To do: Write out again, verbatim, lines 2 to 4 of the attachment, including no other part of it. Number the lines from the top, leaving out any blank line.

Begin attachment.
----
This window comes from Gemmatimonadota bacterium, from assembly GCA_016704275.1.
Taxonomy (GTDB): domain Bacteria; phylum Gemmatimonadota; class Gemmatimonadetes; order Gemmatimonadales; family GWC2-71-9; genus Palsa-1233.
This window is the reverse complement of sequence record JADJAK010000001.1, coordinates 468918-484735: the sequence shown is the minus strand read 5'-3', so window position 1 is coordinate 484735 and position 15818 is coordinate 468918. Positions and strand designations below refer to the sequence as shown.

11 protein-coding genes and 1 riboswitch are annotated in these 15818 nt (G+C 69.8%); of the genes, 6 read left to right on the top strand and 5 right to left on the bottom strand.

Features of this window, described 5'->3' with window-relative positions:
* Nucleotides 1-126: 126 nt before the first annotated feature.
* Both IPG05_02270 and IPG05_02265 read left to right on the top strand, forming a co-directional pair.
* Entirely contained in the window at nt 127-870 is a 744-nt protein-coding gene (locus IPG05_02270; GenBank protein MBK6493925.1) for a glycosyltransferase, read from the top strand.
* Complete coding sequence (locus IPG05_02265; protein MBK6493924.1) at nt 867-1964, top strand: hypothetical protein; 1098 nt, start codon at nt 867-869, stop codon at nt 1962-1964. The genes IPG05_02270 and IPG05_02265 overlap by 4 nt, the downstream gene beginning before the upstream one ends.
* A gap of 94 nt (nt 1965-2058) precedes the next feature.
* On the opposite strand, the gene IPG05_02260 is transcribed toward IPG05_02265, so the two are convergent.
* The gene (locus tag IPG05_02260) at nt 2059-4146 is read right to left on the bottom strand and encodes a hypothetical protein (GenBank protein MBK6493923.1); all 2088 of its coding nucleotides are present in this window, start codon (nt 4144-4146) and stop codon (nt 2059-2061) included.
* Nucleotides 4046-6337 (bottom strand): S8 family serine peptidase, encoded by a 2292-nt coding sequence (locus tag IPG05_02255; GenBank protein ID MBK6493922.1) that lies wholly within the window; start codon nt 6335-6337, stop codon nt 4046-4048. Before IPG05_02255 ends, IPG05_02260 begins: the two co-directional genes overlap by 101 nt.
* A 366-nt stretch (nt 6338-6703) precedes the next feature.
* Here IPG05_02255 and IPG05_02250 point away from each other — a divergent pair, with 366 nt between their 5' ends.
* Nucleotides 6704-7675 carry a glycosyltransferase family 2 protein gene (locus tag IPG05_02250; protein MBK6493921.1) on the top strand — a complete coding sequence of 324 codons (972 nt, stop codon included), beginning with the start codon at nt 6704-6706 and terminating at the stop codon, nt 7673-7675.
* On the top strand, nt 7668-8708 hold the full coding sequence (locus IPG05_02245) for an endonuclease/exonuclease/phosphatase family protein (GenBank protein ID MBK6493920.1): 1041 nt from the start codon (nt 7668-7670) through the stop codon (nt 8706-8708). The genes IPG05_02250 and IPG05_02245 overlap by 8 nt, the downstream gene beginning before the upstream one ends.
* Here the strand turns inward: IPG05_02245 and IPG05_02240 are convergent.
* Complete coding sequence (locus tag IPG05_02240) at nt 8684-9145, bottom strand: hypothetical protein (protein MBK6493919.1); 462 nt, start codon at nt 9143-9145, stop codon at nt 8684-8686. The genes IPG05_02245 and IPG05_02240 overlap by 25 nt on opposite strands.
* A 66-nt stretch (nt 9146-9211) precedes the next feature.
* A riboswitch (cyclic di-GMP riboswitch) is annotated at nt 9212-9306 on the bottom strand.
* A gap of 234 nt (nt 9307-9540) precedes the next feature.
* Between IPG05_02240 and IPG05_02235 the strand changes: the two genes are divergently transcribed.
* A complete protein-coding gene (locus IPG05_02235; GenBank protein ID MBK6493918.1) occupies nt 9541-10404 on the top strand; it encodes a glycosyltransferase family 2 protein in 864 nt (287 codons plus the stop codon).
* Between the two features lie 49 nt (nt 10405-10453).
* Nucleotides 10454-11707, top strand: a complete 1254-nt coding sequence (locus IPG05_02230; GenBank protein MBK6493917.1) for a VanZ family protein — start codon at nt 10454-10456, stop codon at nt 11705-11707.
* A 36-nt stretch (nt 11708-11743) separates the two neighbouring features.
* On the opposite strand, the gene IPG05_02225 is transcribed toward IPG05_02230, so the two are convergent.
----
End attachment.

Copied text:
Taxonomy (GTDB): domain Bacteria; phylum Gemmatimonadota; class Gemmatimonadetes; order Gemmatimonadales; family GWC2-71-9; genus Palsa-1233.
This window is the reverse complement of sequence record JADJAK010000001.1, coordinates 468918-484735: the sequence shown is the minus strand read 5'-3', so window position 1 is coordinate 484735 and position 15818 is coordinate 468918. Positions and strand designations below refer to the sequence as shown.

11 protein-coding genes and 1 riboswitch are annotated in these 15818 nt (G+C 69.8%); of the genes, 6 read left to right on the top strand and 5 right to left on the bottom strand.